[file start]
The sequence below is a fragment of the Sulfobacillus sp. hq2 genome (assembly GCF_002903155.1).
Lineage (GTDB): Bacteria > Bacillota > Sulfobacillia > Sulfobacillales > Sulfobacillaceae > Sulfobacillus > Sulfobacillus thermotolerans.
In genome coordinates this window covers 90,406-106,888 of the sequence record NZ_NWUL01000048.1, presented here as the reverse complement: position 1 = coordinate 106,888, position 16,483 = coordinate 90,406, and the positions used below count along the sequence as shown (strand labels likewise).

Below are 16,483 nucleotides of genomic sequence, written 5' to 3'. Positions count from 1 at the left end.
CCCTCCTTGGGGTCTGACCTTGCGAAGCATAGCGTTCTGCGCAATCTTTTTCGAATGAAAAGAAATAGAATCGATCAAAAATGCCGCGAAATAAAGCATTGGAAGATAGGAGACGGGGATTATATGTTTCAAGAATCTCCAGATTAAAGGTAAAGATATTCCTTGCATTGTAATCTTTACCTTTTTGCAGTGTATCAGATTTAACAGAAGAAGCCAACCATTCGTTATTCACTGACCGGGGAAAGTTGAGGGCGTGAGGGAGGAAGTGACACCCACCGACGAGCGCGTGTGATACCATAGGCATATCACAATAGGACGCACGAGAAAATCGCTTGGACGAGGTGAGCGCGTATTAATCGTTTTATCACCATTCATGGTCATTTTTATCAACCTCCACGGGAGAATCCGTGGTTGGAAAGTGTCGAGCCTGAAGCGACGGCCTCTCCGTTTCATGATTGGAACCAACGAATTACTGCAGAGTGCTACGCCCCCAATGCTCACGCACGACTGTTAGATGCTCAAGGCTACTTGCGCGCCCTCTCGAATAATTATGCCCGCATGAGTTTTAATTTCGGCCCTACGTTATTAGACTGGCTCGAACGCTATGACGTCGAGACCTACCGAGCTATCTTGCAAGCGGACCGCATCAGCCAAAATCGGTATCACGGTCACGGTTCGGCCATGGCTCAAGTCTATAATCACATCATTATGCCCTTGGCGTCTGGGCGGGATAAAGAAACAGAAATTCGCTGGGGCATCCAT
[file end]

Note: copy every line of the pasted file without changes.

The sequence below is a fragment of the Sulfobacillus sp. hq2 genome (assembly GCF_002903155.1).
Lineage (GTDB): Bacteria > Bacillota > Sulfobacillia > Sulfobacillales > Sulfobacillaceae > Sulfobacillus > Sulfobacillus thermotolerans.
In genome coordinates this window covers 90,406-106,888 of the sequence record NZ_NWUL01000048.1, presented here as the reverse complement: position 1 = coordinate 106,888, position 16,483 = coordinate 90,406, and the positions used below count along the sequence as shown (strand labels likewise).

Below are 16,483 nucleotides of genomic sequence, written 5' to 3'. Positions count from 1 at the left end.
CCCTCCTTGGGGTCTGACCTTGCGAAGCATAGCGTTCTGCGCAATCTTTTTCGAATGAAAAGAAATAGAATCGATCAAAAATGCCGCGAAATAAAGCATTGGAAGATAGGAGACGGGGATTATATGTTTCAAGAATCTCCAGATTAAAGGTAAAGATATTCCTTGCATTGTAATCTTTACCTTTTTGCAGTGTATCAGATTTAACAGAAGAAGCCAACCATTCGTTATTCACTGACCGGGGAAAGTTGAGGGCGTGAGGGAGGAAGTGACACCCACCGACGAGCGCGTGTGATACCATAGGCATATCACAATAGGACGCACGAGAAAATCGCTTGGACGAGGTGAGCGCGTATTAATCGTTTTATCACCATTCATGGTCATTTTTATCAACCTCCACGGGAGAATCCGTGGTTGGAAAGTGTCGAGCCTGAAGCGACGGCCTCTCCGTTTCATGATTGGAACCAACGAATTACTGCAGAGTGCTACGCCCCCAATGCTCACGCACGACTGTTAGATGCTCAAGGCTACTTGCGCGCCCTCTCGAATAATTATGCCCGCATGAGTTTTAATTTCGGCCCTACGTTATTAGACTGGCTCGAACGCTATGACGTCGAGACCTACCGAGCTATCTTGCAAGCGGACCGCATCAGCCAAAATCGGTATCACGGTCACGGTTCGGCCATGGCTCAAGTCTATAATCACATCATTATGCCCTTGGCGTCTGGGCGGGATAAAGAAACAGAAATTCGCTGGGGCATCCAT